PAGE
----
Learn about Prominent Ear Correction - who would benefit and the next techniques.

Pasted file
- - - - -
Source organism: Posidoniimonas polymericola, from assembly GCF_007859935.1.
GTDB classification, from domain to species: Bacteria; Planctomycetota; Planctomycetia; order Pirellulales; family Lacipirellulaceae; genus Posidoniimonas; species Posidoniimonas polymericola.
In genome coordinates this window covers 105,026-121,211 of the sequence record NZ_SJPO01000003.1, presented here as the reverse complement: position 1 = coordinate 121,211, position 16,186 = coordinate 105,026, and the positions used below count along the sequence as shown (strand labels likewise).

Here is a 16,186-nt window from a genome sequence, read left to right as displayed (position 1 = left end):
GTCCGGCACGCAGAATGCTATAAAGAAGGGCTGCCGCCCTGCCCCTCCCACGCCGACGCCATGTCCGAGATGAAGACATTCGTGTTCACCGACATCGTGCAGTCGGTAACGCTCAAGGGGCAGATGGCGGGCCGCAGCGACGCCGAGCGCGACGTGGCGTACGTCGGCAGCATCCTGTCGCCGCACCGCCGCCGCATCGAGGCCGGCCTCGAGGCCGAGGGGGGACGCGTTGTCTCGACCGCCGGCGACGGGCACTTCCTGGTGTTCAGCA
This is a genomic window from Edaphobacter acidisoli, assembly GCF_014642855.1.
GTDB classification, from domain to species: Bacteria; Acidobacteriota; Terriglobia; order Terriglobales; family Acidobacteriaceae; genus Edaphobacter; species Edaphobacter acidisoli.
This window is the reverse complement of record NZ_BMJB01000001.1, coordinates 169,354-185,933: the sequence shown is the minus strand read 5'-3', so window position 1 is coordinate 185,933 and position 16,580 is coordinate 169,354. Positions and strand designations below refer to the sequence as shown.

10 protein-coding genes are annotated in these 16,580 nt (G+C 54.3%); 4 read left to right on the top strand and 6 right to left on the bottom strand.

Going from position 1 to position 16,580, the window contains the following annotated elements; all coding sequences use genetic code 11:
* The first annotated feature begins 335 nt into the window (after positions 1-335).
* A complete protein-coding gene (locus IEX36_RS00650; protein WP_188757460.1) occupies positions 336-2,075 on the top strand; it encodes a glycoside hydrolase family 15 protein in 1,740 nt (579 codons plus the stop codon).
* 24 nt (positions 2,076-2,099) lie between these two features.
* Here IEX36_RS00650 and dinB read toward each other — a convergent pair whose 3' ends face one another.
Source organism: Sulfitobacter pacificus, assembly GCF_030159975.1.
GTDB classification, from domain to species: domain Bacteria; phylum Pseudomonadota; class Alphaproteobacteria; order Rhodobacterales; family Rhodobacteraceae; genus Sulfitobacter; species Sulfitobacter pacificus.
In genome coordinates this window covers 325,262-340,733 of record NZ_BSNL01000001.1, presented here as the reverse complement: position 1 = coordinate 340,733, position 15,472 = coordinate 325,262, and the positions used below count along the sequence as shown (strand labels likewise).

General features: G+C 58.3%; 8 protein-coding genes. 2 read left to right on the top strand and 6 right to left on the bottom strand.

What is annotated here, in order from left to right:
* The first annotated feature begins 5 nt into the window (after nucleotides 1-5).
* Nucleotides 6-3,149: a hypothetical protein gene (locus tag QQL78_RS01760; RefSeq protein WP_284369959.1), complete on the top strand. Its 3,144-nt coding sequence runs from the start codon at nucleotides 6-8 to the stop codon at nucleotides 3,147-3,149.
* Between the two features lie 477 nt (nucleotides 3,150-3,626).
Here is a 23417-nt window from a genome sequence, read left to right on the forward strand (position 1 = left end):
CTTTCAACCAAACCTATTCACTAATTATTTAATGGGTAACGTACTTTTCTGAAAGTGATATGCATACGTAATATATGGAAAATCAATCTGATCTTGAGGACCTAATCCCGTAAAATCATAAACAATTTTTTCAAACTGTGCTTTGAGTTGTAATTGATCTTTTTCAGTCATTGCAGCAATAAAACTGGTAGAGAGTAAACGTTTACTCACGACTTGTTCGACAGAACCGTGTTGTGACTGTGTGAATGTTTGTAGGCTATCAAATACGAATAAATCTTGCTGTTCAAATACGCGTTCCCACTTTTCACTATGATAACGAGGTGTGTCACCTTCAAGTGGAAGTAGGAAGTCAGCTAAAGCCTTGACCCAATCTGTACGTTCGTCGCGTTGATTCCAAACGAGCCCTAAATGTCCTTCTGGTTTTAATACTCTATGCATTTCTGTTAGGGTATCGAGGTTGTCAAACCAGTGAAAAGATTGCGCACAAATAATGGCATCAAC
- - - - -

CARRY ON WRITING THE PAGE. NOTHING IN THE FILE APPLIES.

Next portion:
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Hello! My name's Adrian Richards, I'm a consultant plastic and cosmetic surgeon. Today I am going to be talking about prominent ear correction which is also known by a number of other terms like Pinnaplasty, Otoplasty, prominent ear setting back, so it's got a lot of names but I am going to call it prominent ear correction. So who would benefit from surgery? Well, essentially someone who has got slightly sticky out ears. Normally the ears are in a vertical diameter, at the normal vertical height. The problem is that the fold here hasn't really formed normally and this is called the anti-helical fold. So the helix is the rim of the ear, the anti-helix is the fold here, and normally that just really hasn't formed and the ear comes outwards. It can be outwards in the upper portion, like that, or it can be outwards the whole way along, so it just really depends where the fold is not properly formed. If you have other abnormalities of the ear, and these are quite common, you can have extra ear buds in front of your ear here, the ear could, rather than just be prominent, could have unusual cartilages, unusual sort of ripples in it. You can get abnormalities with the ear lobe, the ear can be small, or in fact stuck to the head and doesn't separate normally from the head and you would probably need to see a plastic surgeon really just to discuss those particular issues. Today I am really going to concentrate on the most common abnormality, which is prominence. So prominent ears, if you do have them and you do have children it's important to know that they can be corrected early at birth. So if you can get them at birth and get a little splint called an ear buddy which you place inside the ear, that can hold the cartilage back and while it is still very sort of malleable and flexible, the ear cartilage can be held back and that holds it, that helps reform the fold and most people won't need surgery later in life. So prominent ears do tend to run in families so if you are having children so consider that option. So if you have got prominent ears what can you do about it? Well the normal age to correct them is normally about five, so that's normally just before children go to secondary school when they are likely to be teased and concerned about it. So five is a good age to do it, and then any time throughout the teenage years is fine. Normally we do like to wait until the child actually decides that they would like to have the ears corrected because it is much easier to perform surgery if the child has sort of buy-in and actually sort of volunteers for the operation, but prominent ears can be corrected at any time. The oldest patient I have treated is 70, a gentleman who decided to have his prominent ears treated late in life. So they can be treated any time and basically the technique is very similar All techniques have some similarities and some differences. The incision to access the cartilage is nearly always from behind, so the ear is basically a cartilage sandwich, so its cartilage which is gristle, it's just like normal white gristle, a sheet of it, and on either side there is skin. So it's the cartilage that is the problem, it's not the skin. So just by removing and tightening the skin at the back won't cure the problem. The normal technique is a scar in the back, operation will be formed under general anaesthetic, or twilight, or local anaesthetic. So it's really your decision as to which of those you would prefer and the incision is made in the back of the ear, not much skin is removed because as I said before, it's not the skin that's causing the problem. And then normally stitches are used to recreate the fold. So the ear is stitched backwards to create the fold and sometimes it's actually set back slightly against the skull. So these are different suture techniques which you can discuss with your plastic surgeon. Each surgeon does them slightly differently, but generally you use permanent stitches which sort of beco
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